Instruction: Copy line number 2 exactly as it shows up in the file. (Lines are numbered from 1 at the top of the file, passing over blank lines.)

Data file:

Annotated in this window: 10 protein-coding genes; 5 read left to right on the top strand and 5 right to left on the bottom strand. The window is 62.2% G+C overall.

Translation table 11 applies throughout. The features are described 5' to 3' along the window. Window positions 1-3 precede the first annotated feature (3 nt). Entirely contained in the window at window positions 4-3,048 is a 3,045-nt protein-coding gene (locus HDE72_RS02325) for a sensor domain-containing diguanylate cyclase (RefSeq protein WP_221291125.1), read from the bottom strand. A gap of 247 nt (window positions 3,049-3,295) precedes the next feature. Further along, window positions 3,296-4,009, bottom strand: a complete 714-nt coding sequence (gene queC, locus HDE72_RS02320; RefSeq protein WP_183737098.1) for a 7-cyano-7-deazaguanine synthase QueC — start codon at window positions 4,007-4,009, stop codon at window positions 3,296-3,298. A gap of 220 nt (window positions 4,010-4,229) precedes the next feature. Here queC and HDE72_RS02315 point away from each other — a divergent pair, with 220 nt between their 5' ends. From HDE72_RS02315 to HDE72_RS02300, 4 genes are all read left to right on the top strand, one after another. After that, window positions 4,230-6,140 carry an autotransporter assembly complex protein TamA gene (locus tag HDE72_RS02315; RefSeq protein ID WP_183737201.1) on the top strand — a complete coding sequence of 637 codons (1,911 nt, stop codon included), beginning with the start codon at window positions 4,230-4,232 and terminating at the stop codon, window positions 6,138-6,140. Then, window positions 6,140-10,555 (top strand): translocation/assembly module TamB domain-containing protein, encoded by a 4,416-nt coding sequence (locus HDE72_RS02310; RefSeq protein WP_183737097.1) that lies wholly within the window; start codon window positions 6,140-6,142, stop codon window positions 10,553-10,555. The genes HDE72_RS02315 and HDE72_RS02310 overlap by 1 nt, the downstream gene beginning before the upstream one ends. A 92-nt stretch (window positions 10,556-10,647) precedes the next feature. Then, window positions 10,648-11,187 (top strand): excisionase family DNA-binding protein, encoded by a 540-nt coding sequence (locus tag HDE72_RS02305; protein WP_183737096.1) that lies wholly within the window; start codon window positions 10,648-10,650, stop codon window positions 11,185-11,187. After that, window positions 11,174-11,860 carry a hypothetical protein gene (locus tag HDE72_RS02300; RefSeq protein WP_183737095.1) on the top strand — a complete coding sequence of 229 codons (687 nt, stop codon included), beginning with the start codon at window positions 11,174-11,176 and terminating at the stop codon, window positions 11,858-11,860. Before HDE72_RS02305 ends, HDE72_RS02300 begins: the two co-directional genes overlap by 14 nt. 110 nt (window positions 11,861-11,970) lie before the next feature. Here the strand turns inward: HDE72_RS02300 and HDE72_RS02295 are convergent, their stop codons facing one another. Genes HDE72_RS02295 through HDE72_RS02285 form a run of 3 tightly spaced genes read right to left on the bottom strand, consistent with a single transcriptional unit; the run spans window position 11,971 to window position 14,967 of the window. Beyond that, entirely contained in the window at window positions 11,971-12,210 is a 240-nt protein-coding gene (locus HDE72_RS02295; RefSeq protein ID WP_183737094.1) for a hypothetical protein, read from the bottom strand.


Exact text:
Translation table 11 applies throughout. The features are described 5' to 3' along the window. Window positions 1-3 precede the first annotated feature (3 nt). Entirely contained in the window at window positions 4-3,048 is a 3,045-nt protein-coding gene (locus HDE72_RS02325) for a sensor domain-containing diguanylate cyclase (RefSeq protein WP_221291125.1), read from the bottom strand. A gap of 247 nt (window positions 3,049-3,295) precedes the next feature. Further along, window positions 3,296-4,009, bottom strand: a complete 714-nt coding sequence (gene queC, locus HDE72_RS02320; RefSeq protein WP_183737098.1) for a 7-cyano-7-deazaguanine synthase QueC — start codon at window positions 4,007-4,009, stop codon at window positions 3,296-3,298. A gap of 220 nt (window positions 4,010-4,229) precedes the next feature. Here queC and HDE72_RS02315 point away from each other — a divergent pair, with 220 nt between their 5' ends. From HDE72_RS02315 to HDE72_RS02300, 4 genes are all read left to right on the top strand, one after another. After that, window positions 4,230-6,140 carry an autotransporter assembly complex protein TamA gene (locus tag HDE72_RS02315; RefSeq protein ID WP_183737201.1) on the top strand — a complete coding sequence of 637 codons (1,911 nt, stop codon included), beginning with the start codon at window positions 4,230-4,232 and terminating at the stop codon, window positions 6,138-6,140. Then, window positions 6,140-10,555 (top strand): translocation/assembly module TamB domain-containing protein, encoded by a 4,416-nt coding sequence (locus HDE72_RS02310; RefSeq protein WP_183737097.1) that lies wholly within the window; start codon window positions 6,140-6,142, stop codon window positions 10,553-10,555. The genes HDE72_RS02315 and HDE72_RS02310 overlap by 1 nt, the downstream gene beginning before the upstream one ends. A 92-nt stretch (window positions 10,556-10,647) precedes the next feature. Then, window positions 10,648-11,187 (top strand): excisionase family DNA-binding protein, encoded by a 540-nt coding sequence (locus tag HDE72_RS02305; protein WP_183737096.1) that lies wholly within the window; start codon window positions 10,648-10,650, stop codon window positions 11,185-11,187. After that, window positions 11,174-11,860 carry a hypothetical protein gene (locus tag HDE72_RS02300; RefSeq protein WP_183737095.1) on the top strand — a complete coding sequence of 229 codons (687 nt, stop codon included), beginning with the start codon at window positions 11,174-11,176 and terminating at the stop codon, window positions 11,858-11,860. Before HDE72_RS02305 ends, HDE72_RS02300 begins: the two co-directional genes overlap by 14 nt. 110 nt (window positions 11,861-11,970) lie before the next feature. Here the strand turns inward: HDE72_RS02300 and HDE72_RS02295 are convergent, their stop codons facing one another. Genes HDE72_RS02295 through HDE72_RS02285 form a run of 3 tightly spaced genes read right to left on the bottom strand, consistent with a single transcriptional unit; the run spans window position 11,971 to window position 14,967 of the window. Beyond that, entirely contained in the window at window positions 11,971-12,210 is a 240-nt protein-coding gene (locus HDE72_RS02295; RefSeq protein ID WP_183737094.1) for a hypothetical protein, read from the bottom strand.